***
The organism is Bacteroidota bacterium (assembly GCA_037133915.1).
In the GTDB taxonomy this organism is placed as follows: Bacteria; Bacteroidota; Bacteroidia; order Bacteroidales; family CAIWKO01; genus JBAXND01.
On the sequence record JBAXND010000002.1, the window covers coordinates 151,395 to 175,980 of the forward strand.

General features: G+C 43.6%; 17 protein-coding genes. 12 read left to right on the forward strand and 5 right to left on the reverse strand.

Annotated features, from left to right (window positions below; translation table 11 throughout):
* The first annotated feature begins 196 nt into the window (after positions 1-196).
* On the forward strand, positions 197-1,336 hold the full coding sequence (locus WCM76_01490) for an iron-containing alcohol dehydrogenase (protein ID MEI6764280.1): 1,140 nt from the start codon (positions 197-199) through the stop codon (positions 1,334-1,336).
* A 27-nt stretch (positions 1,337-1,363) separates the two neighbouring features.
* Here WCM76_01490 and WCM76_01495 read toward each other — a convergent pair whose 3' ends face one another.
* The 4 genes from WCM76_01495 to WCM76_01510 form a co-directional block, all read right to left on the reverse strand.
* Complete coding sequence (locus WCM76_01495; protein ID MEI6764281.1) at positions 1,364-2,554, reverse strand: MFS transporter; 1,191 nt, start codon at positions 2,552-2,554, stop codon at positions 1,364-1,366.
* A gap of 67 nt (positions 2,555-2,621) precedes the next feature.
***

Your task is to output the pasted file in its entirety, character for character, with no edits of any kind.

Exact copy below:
The organism is Bacteroidota bacterium (assembly GCA_037133915.1).
In the GTDB taxonomy this organism is placed as follows: Bacteria; Bacteroidota; Bacteroidia; order Bacteroidales; family CAIWKO01; genus JBAXND01.
On the sequence record JBAXND010000002.1, the window covers coordinates 151,395 to 175,980 of the forward strand.

General features: G+C 43.6%; 17 protein-coding genes. 12 read left to right on the forward strand and 5 right to left on the reverse strand.

Annotated features, from left to right (window positions below; translation table 11 throughout):
* The first annotated feature begins 196 nt into the window (after positions 1-196).
* On the forward strand, positions 197-1,336 hold the full coding sequence (locus WCM76_01490) for an iron-containing alcohol dehydrogenase (protein ID MEI6764280.1): 1,140 nt from the start codon (positions 197-199) through the stop codon (positions 1,334-1,336).
* A 27-nt stretch (positions 1,337-1,363) separates the two neighbouring features.
* Here WCM76_01490 and WCM76_01495 read toward each other — a convergent pair whose 3' ends face one another.
* The 4 genes from WCM76_01495 to WCM76_01510 form a co-directional block, all read right to left on the reverse strand.
* Complete coding sequence (locus WCM76_01495; protein ID MEI6764281.1) at positions 1,364-2,554, reverse strand: MFS transporter; 1,191 nt, start codon at positions 2,552-2,554, stop codon at positions 1,364-1,366.
* A gap of 67 nt (positions 2,555-2,621) precedes the next feature.